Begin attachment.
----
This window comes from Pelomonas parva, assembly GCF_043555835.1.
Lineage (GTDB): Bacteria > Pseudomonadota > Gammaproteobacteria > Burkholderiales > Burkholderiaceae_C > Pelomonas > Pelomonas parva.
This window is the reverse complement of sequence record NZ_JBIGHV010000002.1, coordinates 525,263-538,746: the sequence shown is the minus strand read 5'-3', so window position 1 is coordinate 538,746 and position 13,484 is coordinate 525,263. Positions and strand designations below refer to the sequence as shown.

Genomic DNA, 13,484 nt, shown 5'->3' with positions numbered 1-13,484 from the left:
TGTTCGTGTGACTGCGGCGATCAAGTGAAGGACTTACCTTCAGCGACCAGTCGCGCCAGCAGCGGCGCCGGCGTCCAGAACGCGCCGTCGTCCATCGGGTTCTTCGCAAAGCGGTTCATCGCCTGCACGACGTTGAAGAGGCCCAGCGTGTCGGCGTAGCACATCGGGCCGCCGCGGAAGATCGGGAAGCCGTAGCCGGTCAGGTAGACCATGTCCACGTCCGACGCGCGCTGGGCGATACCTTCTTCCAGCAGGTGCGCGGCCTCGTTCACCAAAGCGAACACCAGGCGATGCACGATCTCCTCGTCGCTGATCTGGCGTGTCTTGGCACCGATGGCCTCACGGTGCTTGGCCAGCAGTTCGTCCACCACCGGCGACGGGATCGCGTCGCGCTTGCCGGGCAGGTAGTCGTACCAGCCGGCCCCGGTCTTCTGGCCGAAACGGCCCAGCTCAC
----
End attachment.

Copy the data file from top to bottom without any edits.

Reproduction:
This window comes from Pelomonas parva, assembly GCF_043555835.1.
Lineage (GTDB): Bacteria > Pseudomonadota > Gammaproteobacteria > Burkholderiales > Burkholderiaceae_C > Pelomonas > Pelomonas parva.
This window is the reverse complement of sequence record NZ_JBIGHV010000002.1, coordinates 525,263-538,746: the sequence shown is the minus strand read 5'-3', so window position 1 is coordinate 538,746 and position 13,484 is coordinate 525,263. Positions and strand designations below refer to the sequence as shown.

Genomic DNA, 13,484 nt, shown 5'->3' with positions numbered 1-13,484 from the left:
TGTTCGTGTGACTGCGGCGATCAAGTGAAGGACTTACCTTCAGCGACCAGTCGCGCCAGCAGCGGCGCCGGCGTCCAGAACGCGCCGTCGTCCATCGGGTTCTTCGCAAAGCGGTTCATCGCCTGCACGACGTTGAAGAGGCCCAGCGTGTCGGCGTAGCACATCGGGCCGCCGCGGAAGATCGGGAAGCCGTAGCCGGTCAGGTAGACCATGTCCACGTCCGACGCGCGCTGGGCGATACCTTCTTCCAGCAGGTGCGCGGCCTCGTTCACCAAAGCGAACACCAGGCGATGCACGATCTCCTCGTCGCTGATCTGGCGTGTCTTGGCACCGATGGCCTCACGGTGCTTGGCCAGCAGTTCGTCCACCACCGGCGACGGGATCGCGTCGCGCTTGCCGGGCAGGTAGTCGTACCAGCCGGCCCCGGTCTTCTGGCCGAAACGGCCCAGCTCAC